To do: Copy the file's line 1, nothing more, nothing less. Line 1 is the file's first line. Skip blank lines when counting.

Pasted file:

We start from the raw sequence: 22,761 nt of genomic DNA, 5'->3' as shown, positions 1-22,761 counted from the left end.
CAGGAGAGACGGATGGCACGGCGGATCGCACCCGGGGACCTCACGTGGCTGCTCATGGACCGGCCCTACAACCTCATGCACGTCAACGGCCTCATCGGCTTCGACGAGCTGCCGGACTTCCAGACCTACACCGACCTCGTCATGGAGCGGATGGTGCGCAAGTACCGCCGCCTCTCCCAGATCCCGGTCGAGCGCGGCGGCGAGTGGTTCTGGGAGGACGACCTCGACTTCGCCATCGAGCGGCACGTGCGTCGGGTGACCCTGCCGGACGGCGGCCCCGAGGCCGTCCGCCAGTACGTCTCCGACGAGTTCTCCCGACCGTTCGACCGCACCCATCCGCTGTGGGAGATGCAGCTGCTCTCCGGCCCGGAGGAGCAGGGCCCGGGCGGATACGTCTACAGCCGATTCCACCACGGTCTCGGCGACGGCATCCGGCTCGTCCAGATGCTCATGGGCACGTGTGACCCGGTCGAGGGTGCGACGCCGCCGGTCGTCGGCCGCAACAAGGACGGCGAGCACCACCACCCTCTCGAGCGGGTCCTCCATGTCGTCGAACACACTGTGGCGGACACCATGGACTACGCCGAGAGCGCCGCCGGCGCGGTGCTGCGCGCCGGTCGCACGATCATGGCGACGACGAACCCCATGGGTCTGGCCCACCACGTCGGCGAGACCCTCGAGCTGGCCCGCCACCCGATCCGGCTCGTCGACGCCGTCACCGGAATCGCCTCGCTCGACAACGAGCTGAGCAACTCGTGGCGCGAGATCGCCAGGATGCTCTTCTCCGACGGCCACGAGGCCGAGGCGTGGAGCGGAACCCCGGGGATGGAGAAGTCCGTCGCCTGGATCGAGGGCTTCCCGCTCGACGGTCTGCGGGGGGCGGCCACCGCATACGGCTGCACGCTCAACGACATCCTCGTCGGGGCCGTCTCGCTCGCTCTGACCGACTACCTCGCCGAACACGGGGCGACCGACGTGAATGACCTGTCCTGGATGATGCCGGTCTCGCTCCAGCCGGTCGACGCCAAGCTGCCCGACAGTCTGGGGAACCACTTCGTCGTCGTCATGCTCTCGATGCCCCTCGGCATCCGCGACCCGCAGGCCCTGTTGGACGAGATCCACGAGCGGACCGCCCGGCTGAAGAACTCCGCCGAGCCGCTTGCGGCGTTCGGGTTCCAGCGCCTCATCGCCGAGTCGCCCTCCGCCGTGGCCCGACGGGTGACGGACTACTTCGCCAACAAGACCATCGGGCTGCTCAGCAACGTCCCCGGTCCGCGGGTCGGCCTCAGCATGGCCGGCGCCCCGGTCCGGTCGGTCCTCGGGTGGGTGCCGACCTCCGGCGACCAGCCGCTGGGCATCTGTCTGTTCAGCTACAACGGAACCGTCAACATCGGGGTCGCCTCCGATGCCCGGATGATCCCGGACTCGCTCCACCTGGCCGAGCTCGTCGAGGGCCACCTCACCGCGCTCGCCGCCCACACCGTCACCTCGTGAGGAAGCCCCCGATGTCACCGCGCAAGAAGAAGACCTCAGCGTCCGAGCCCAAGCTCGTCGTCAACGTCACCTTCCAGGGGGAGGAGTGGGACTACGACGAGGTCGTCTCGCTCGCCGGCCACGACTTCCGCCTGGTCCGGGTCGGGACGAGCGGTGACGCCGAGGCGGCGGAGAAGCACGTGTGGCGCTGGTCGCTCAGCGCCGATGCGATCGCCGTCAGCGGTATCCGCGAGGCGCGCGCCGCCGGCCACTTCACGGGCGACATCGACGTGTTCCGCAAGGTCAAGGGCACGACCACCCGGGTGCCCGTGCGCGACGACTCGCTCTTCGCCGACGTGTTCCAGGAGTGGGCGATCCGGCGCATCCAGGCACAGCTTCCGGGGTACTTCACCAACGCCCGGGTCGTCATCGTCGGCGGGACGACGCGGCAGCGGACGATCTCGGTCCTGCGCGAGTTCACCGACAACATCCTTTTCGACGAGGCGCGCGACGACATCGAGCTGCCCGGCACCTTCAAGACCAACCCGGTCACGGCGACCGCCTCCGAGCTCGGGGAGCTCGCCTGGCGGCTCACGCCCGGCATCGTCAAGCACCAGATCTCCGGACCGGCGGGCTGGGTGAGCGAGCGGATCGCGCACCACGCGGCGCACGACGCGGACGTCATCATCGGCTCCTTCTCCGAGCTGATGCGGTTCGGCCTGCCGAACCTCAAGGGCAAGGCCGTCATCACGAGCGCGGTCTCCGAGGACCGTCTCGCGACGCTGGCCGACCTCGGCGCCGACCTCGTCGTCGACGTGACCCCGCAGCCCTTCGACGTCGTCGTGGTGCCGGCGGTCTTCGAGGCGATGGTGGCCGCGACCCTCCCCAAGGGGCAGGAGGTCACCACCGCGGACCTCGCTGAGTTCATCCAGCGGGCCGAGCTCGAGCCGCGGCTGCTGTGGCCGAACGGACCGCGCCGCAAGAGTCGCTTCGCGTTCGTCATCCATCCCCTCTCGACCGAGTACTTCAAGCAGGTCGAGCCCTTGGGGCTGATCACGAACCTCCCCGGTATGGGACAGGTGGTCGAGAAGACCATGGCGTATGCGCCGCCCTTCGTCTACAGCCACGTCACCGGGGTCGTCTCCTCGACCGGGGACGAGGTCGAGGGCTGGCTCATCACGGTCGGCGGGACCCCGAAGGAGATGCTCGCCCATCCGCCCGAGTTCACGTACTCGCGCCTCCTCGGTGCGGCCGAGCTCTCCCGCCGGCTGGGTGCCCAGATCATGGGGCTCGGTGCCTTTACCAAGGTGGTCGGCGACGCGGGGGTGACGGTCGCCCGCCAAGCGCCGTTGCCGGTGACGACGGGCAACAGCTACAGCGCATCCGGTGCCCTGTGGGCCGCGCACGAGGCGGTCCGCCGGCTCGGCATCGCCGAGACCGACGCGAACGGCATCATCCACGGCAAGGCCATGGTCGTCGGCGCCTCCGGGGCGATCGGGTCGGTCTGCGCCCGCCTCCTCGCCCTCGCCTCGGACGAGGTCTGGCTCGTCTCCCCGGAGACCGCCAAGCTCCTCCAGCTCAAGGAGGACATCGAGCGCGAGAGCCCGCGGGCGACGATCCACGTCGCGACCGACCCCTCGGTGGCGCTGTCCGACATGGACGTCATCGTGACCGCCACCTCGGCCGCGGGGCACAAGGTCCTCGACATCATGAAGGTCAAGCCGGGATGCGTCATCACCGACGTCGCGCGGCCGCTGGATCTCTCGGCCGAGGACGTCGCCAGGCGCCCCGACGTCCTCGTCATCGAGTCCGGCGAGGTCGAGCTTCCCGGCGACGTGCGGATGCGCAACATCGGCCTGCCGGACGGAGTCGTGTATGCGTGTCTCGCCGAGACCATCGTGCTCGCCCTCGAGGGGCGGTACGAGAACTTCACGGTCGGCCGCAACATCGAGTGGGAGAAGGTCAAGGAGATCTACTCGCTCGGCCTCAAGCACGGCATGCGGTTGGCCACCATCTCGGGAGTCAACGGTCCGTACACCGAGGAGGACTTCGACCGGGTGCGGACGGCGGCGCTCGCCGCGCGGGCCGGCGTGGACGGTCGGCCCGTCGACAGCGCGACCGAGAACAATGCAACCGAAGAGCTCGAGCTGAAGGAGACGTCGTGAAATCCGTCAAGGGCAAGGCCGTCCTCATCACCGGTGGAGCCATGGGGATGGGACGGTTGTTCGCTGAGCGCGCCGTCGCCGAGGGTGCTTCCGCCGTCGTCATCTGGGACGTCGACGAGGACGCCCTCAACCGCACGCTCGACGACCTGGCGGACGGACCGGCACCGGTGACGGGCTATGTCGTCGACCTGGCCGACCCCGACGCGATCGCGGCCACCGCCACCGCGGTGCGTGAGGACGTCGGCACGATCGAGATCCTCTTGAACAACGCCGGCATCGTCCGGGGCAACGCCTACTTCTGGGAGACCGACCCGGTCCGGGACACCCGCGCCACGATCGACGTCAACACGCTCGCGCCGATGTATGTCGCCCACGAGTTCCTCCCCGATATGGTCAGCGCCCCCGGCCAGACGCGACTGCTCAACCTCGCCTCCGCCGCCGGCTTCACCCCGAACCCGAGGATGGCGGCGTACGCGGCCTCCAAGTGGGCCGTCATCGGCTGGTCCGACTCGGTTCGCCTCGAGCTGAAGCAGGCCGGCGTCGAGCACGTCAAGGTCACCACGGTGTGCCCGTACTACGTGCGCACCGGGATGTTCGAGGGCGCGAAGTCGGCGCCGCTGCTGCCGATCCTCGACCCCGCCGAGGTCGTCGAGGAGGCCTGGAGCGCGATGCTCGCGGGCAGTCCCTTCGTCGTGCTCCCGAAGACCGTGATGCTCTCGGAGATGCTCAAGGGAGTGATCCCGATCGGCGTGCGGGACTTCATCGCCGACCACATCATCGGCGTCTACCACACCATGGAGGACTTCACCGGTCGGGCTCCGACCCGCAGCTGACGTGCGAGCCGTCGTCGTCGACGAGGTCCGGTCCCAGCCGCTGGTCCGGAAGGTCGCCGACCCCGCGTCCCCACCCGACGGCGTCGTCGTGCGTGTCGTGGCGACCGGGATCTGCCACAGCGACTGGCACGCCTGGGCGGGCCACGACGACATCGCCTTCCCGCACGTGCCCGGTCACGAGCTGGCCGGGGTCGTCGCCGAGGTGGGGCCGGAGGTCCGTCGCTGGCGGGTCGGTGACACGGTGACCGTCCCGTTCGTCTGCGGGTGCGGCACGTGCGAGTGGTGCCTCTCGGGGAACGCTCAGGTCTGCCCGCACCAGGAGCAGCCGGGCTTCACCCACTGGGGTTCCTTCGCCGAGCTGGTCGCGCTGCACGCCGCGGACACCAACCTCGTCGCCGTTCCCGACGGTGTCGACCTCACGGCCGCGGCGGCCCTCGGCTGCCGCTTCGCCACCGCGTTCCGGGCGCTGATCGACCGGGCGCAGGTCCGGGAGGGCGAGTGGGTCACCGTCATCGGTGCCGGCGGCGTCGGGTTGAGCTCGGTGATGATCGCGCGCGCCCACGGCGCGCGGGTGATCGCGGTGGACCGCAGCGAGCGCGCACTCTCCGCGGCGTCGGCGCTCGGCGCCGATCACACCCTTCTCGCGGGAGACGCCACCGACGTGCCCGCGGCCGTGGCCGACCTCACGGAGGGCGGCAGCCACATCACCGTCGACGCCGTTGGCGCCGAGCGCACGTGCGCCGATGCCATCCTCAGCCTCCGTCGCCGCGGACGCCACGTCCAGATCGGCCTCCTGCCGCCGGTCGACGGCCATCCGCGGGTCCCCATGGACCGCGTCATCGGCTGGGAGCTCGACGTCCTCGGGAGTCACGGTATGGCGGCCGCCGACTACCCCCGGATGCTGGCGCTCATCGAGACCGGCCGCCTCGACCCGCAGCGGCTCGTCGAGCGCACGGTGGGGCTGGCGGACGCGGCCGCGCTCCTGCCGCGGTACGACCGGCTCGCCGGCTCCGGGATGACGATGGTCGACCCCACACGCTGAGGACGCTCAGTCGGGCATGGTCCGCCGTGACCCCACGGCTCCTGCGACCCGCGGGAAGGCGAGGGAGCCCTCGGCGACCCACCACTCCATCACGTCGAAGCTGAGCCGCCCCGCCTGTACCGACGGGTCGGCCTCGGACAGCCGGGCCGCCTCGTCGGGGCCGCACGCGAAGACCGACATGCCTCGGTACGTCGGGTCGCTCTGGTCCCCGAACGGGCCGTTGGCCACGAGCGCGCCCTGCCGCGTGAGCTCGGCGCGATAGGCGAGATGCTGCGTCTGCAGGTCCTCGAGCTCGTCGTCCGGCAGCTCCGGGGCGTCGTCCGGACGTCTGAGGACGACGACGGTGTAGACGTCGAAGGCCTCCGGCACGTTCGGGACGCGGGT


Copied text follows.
We start from the raw sequence: 22,761 nt of genomic DNA, 5'->3' as shown, positions 1-22,761 counted from the left end.